Archive | November, 2011

Answering Machine: A Retrospective

8 Nov

A few weeks ago I had the great displeasure of attending a resume workshop with a rather threatening representative from the Career Services Office. She wailed on about a lot of things we’re all probably doing wrong, but there was just one point that struck a soft spot in me. Your answering machine message. “I don’t care how much you like that Miley Cyrus song, prospective employers will just hang up the phone. Your outgoing message must be professional, ‘Hello, this is So-and-so, please leave a message.”

Does this mean I have to change my message?
Just for some stinking job?
I’ve been writing answering machine ditties since middle school. I’ve never had an outgoing message that wasn’t a song. I mean, my name is Melody, for God’s sake. Who would I be without my answering machine ditties?
While pondering these deep, philosophical questions, I decided I ought to put together a retrospective of all my ditties through the years. Perhaps an homage to a tradition I’ll put to rest. And in honor of the sad, sad day when I graduate from college and begin my job search with a fresh, new, “You’ve reached Melody, please leave a message after the tone,” I wrote a brand new ditty to grace my voicemail for the few remaining fortnights. It’s my best yet, I think.
But first let us look back.
It all began with a love for the late Green Day hit single, “Minority” back around the turn of the millennium. I set the words of your typical greeting to some version of the tune from the chorus of “Minority”.  Altering the lyrics so that they would vaguely rhyme never even occurred to me until my BFF Andrew (who surely listened to this message far more times than anyone else in the world) commented on the lack of rhyme. Nevertheless, this, the original ditty hung on for around three years before giving way to an updated, rhymeful version.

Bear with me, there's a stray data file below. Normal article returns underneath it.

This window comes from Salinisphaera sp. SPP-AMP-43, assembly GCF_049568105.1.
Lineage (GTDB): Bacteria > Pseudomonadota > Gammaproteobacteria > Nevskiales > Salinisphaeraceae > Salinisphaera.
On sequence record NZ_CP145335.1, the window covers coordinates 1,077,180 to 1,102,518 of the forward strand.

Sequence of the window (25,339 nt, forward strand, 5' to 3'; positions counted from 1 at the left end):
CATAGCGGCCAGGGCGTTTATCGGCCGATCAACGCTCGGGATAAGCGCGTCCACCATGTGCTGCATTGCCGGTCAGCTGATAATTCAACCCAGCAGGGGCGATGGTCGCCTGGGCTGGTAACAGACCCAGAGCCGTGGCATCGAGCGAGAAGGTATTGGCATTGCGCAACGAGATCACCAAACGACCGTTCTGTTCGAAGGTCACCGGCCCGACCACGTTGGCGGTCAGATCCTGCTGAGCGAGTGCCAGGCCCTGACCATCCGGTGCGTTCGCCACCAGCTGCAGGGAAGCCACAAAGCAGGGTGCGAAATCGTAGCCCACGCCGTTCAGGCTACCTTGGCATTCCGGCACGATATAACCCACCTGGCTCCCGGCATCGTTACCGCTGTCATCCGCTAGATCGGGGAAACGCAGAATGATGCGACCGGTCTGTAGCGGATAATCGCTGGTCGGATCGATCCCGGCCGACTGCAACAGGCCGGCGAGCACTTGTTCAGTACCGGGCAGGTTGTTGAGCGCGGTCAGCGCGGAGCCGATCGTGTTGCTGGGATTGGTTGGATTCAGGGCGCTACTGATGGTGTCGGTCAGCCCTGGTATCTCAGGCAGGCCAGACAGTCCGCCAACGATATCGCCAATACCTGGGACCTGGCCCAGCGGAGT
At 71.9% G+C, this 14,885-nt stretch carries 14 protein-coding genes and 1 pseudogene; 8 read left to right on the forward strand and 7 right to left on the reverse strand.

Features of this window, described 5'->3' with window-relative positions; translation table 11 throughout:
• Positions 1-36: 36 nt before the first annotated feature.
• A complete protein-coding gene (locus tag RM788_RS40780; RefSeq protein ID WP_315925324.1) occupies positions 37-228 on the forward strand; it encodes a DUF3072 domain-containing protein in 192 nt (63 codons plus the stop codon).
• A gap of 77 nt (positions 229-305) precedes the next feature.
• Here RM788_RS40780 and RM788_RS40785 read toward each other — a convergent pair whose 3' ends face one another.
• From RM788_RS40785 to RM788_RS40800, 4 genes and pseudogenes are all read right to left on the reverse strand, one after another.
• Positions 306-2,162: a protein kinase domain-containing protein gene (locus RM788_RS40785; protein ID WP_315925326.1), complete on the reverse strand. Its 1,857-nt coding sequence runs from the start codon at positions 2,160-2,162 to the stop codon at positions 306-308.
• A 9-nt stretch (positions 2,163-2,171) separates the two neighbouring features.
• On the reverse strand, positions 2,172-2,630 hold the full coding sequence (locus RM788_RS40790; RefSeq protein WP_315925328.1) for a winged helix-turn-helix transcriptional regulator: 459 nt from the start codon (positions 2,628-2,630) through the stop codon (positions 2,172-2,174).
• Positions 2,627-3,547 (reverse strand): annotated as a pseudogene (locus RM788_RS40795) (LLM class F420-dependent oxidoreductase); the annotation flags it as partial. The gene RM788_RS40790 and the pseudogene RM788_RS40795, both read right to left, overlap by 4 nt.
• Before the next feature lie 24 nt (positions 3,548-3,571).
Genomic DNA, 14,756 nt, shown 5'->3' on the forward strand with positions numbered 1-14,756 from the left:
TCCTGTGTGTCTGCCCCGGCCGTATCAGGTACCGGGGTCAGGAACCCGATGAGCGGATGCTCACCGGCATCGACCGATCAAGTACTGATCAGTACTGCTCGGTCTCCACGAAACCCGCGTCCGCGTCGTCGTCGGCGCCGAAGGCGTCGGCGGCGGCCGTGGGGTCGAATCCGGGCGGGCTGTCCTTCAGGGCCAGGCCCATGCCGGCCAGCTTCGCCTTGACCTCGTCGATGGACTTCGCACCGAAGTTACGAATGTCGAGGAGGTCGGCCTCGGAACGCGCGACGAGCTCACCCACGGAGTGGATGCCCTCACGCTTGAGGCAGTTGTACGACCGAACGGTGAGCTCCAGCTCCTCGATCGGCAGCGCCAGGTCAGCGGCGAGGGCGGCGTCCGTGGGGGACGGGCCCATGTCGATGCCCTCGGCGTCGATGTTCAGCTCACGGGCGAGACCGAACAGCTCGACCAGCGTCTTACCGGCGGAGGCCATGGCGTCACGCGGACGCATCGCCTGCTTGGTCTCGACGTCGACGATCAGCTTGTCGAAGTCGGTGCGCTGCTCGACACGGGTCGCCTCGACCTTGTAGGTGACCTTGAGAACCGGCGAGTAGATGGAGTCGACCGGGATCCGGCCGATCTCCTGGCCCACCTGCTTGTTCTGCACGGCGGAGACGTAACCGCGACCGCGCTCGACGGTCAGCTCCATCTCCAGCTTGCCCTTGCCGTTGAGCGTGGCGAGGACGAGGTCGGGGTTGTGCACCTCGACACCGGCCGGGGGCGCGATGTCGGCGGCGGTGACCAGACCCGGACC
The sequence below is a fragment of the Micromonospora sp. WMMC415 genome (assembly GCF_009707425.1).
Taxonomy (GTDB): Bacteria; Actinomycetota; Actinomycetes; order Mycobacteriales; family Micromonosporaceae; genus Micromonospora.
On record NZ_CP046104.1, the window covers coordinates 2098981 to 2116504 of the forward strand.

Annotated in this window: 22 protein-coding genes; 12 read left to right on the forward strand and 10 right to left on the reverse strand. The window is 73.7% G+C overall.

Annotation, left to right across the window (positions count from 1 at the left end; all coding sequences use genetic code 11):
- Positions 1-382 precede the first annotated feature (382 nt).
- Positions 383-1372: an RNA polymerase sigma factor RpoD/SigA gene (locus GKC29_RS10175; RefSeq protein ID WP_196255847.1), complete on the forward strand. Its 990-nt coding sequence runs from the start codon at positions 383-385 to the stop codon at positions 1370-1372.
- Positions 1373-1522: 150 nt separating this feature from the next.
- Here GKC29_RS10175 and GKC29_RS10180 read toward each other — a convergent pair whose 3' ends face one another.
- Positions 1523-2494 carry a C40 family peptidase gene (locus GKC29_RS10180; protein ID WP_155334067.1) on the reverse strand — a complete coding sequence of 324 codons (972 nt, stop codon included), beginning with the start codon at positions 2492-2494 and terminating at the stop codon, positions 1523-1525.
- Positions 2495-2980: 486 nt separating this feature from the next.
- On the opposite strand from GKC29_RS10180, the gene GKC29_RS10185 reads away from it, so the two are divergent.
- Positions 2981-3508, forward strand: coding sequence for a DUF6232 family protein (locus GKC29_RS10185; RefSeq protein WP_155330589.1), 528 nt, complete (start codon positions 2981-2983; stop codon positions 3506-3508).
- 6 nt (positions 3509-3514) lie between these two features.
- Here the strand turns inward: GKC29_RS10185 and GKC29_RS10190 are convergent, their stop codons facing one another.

c. 2000 – 2003
Melody is not at home to answer your call,
Just leave a message after the beep,
And she’ll get back to you.
This next ditty, the longest running version of them all, showed some significant strides in my songwriting. The tune was completely original, and pretty catchy I must admit. It acquired additional acclaim when I was commissioned to record a personalized version for my friend Susanna’s outgoing message.
c. 2003 – 2008
Melody cannot reach the phone,
So leave your name and number after the tone,
And she’ll get back as soon, as soon as she can.
Finally, after 5 years I was inspired to write a brand new answering machine ditty. More complex than the last, this tune introduced a new level of variety into my melodic lines.
c. 2008 – 2010
You’ve reached Me-e-lody,
I cannot pick up presently,
But you can leave a message after the tone,
And I can reach you later on the phone,
I look forward to hearing from you,
I look forward to hearing from you.
By 2010, my musical aesthetic had evolved quite a bit. By now I was taking fiddle lessons and teaching myself to play the mandolin; I was active in the Brooklyn folk scene and completely enamored with early blues. I borrowed the melody here from the old spiritual “Motherless Child” for a darker, more soulful approach to the answering machine ditty.
c. 2010
Your call has missed me but I want you to know (x3)
I want to get back to you (x2)
That tune had but a brief jaunt, six months maybe, when inspiration struck again. The following tune reigned for nearly a year, until just today.
c. 2011
Well I’ve missed, I’ve missed your call,
But I don’t want to miss it all,
If you’ll just tell me why,